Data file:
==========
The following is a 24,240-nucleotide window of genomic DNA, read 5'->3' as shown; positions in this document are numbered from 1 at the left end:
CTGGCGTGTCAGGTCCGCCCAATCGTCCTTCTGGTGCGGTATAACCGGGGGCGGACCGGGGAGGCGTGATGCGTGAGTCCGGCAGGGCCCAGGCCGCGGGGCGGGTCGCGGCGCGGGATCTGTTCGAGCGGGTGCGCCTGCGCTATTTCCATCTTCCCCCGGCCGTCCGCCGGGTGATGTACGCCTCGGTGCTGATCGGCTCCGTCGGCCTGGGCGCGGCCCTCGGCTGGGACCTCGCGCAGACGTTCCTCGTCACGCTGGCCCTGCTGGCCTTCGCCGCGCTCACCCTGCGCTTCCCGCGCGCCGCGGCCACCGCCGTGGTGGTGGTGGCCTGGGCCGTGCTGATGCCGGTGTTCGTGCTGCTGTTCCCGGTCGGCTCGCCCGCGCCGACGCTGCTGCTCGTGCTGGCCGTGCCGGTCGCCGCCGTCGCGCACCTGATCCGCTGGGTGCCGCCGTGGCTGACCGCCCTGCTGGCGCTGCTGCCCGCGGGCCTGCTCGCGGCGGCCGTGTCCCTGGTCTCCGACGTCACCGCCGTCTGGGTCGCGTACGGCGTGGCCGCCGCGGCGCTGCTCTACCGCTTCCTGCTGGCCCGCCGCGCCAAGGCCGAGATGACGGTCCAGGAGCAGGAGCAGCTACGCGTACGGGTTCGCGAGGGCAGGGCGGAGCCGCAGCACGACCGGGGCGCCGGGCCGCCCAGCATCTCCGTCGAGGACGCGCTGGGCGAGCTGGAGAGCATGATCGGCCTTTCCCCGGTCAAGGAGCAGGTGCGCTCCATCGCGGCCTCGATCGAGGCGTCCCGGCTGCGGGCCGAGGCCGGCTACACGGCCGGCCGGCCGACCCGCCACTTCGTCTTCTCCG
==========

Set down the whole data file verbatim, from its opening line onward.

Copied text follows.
The following is a 24,240-nucleotide window of genomic DNA, read 5'->3' as shown; positions in this document are numbered from 1 at the left end:
CTGGCGTGTCAGGTCCGCCCAATCGTCCTTCTGGTGCGGTATAACCGGGGGCGGACCGGGGAGGCGTGATGCGTGAGTCCGGCAGGGCCCAGGCCGCGGGGCGGGTCGCGGCGCGGGATCTGTTCGAGCGGGTGCGCCTGCGCTATTTCCATCTTCCCCCGGCCGTCCGCCGGGTGATGTACGCCTCGGTGCTGATCGGCTCCGTCGGCCTGGGCGCGGCCCTCGGCTGGGACCTCGCGCAGACGTTCCTCGTCACGCTGGCCCTGCTGGCCTTCGCCGCGCTCACCCTGCGCTTCCCGCGCGCCGCGGCCACCGCCGTGGTGGTGGTGGCCTGGGCCGTGCTGATGCCGGTGTTCGTGCTGCTGTTCCCGGTCGGCTCGCCCGCGCCGACGCTGCTGCTCGTGCTGGCCGTGCCGGTCGCCGCCGTCGCGCACCTGATCCGCTGGGTGCCGCCGTGGCTGACCGCCCTGCTGGCGCTGCTGCCCGCGGGCCTGCTCGCGGCGGCCGTGTCCCTGGTCTCCGACGTCACCGCCGTCTGGGTCGCGTACGGCGTGGCCGCCGCGGCGCTGCTCTACCGCTTCCTGCTGGCCCGCCGCGCCAAGGCCGAGATGACGGTCCAGGAGCAGGAGCAGCTACGCGTACGGGTTCGCGAGGGCAGGGCGGAGCCGCAGCACGACCGGGGCGCCGGGCCGCCCAGCATCTCCGTCGAGGACGCGCTGGGCGAGCTGGAGAGCATGATCGGCCTTTCCCCGGTCAAGGAGCAGGTGCGCTCCATCGCGGCCTCGATCGAGGCGTCCCGGCTGCGGGCCGAGGCCGGCTACACGGCCGGCCGGCCGACCCGCCACTTCGTCTTCTCCG